UH Hilo educator Kea Kapahua shares how online instruction has transformed teaching the art of dance

Despite dance instructor Kea Kapahua’s years of training and teaching, moving her dance classes online was not something that came naturally. But she’s up for the challenge this fall, fearlessly teaching her students completely through virtual platforms.

By Kiaria Zoi Nakamura.

Laptop and computer set up on home office desk, grid of student faces on both.
Kea Kapahua’s home office set up with one of several platforms she is using to teach dance online. Courtesy photo, click to enlarge.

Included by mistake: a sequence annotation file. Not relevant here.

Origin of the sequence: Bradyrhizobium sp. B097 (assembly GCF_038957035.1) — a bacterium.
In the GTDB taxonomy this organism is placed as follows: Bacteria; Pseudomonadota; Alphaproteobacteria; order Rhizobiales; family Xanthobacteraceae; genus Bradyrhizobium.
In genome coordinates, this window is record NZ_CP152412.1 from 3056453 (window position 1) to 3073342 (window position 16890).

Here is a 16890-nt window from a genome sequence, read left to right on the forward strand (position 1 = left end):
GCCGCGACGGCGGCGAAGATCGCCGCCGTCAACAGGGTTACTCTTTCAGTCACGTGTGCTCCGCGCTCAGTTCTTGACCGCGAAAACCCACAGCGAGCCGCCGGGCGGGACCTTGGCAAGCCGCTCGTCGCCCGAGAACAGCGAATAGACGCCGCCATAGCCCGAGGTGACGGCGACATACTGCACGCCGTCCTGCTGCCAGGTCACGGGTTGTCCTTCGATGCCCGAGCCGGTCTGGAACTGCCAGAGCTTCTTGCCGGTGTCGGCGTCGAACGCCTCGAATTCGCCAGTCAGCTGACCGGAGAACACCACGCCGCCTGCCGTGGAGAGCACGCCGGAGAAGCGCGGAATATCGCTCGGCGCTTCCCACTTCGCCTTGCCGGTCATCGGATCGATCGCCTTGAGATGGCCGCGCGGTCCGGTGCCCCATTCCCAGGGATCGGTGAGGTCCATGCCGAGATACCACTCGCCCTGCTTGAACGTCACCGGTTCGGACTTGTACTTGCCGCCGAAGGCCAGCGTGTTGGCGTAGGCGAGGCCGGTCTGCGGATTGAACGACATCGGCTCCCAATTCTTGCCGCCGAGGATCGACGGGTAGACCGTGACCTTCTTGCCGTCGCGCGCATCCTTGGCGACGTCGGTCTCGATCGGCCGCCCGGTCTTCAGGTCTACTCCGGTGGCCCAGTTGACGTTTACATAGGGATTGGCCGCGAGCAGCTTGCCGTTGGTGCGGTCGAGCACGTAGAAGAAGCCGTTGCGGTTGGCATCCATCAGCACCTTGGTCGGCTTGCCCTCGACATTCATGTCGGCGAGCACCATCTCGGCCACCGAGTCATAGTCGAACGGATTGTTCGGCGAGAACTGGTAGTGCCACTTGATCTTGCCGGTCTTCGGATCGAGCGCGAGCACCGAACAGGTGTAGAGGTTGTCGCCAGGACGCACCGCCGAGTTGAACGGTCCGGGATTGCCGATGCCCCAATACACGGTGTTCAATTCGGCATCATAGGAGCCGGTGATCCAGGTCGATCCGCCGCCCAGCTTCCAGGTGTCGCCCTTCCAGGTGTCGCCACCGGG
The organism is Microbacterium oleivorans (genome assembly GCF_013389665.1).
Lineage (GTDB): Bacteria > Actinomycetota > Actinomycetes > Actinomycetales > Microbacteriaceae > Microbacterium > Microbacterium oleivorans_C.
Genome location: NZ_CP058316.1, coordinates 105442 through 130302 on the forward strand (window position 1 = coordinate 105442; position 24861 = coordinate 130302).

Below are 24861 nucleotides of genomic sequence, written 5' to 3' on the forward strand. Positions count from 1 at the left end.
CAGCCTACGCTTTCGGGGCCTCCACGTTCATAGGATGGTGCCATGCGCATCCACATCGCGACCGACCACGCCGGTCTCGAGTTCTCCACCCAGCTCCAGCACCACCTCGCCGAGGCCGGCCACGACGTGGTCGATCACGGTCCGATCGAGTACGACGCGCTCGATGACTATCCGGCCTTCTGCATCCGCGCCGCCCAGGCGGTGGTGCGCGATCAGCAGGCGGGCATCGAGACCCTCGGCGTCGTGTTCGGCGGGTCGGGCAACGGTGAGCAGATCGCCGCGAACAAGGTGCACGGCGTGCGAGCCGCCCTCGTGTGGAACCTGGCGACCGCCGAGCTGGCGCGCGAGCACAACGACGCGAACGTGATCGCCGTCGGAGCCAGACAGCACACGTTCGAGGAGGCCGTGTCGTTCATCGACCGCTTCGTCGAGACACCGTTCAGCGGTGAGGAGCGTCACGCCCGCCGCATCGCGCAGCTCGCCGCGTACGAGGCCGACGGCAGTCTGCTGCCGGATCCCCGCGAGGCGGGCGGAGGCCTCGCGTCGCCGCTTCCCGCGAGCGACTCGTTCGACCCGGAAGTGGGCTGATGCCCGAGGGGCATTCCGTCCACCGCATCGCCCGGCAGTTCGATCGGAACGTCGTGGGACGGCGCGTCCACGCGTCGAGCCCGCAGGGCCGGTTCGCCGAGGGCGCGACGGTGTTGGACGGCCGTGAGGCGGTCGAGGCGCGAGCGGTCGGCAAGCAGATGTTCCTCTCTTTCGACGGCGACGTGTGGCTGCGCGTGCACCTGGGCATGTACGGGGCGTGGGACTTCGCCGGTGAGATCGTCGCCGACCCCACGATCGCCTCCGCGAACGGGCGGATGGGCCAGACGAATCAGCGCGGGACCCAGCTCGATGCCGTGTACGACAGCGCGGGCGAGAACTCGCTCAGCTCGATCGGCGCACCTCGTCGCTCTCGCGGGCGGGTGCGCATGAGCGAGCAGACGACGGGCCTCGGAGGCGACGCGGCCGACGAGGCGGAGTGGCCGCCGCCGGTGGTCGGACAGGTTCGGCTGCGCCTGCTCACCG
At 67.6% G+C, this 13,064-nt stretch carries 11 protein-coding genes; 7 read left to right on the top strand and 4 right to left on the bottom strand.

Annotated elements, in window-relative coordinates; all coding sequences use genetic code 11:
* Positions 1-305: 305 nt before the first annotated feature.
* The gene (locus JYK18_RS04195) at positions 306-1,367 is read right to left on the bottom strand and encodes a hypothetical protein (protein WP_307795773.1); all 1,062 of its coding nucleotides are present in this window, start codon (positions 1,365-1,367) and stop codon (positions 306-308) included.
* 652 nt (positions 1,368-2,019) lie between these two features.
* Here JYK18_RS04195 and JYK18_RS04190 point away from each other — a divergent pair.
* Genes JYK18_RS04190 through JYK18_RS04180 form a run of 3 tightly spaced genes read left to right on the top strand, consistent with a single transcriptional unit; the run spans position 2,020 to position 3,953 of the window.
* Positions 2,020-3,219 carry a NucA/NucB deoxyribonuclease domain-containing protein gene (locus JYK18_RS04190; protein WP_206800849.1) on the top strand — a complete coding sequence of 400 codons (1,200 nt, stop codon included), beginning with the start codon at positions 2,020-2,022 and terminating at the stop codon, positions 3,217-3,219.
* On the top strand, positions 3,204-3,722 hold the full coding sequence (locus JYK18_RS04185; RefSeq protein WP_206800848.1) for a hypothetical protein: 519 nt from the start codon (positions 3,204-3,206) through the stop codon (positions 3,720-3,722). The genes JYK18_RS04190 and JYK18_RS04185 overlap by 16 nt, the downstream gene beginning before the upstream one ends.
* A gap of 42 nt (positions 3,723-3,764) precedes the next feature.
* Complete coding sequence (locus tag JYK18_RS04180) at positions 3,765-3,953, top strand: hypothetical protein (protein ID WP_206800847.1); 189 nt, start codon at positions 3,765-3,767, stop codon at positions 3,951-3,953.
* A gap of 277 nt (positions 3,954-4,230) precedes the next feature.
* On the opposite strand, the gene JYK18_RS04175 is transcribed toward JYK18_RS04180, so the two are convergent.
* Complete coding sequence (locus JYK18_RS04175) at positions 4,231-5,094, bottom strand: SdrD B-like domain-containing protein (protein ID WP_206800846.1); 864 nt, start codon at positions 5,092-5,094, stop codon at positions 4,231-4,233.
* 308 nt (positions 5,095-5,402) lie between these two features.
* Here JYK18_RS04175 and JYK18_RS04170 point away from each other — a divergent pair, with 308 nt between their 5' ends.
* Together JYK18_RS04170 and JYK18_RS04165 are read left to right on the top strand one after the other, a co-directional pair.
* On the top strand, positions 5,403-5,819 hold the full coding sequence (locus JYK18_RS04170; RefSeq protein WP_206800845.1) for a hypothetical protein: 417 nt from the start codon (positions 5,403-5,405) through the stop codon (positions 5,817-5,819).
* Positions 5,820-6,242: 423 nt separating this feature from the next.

With no traveling productions or students to perform due to the continuing COVID-19 pandemic, the Performing Arts Center at the University of Hawai‘i at Hilo is experiencing an unprecedented pause. How will actors perform with no stage? How will musicians harmonize with no orchestra? How will dancers train with no studio space? These are all questions that faculty members of the Department of Performing Arts have fearlessly had to take on as they navigate teaching their students completely online this fall.

Hula dancer in long black dress.
Dance instructor Kea Kapahua performs at the opening of a dance exhibit in 2015. Photo credit: UH System News. 

“Moving online has changed my teaching dramatically,” says dance instructor Kristi “Kea” Kapahua. “The preparation time is tremendous. I have to think outside the box in how I can foster community because when we are in person this happens naturally.”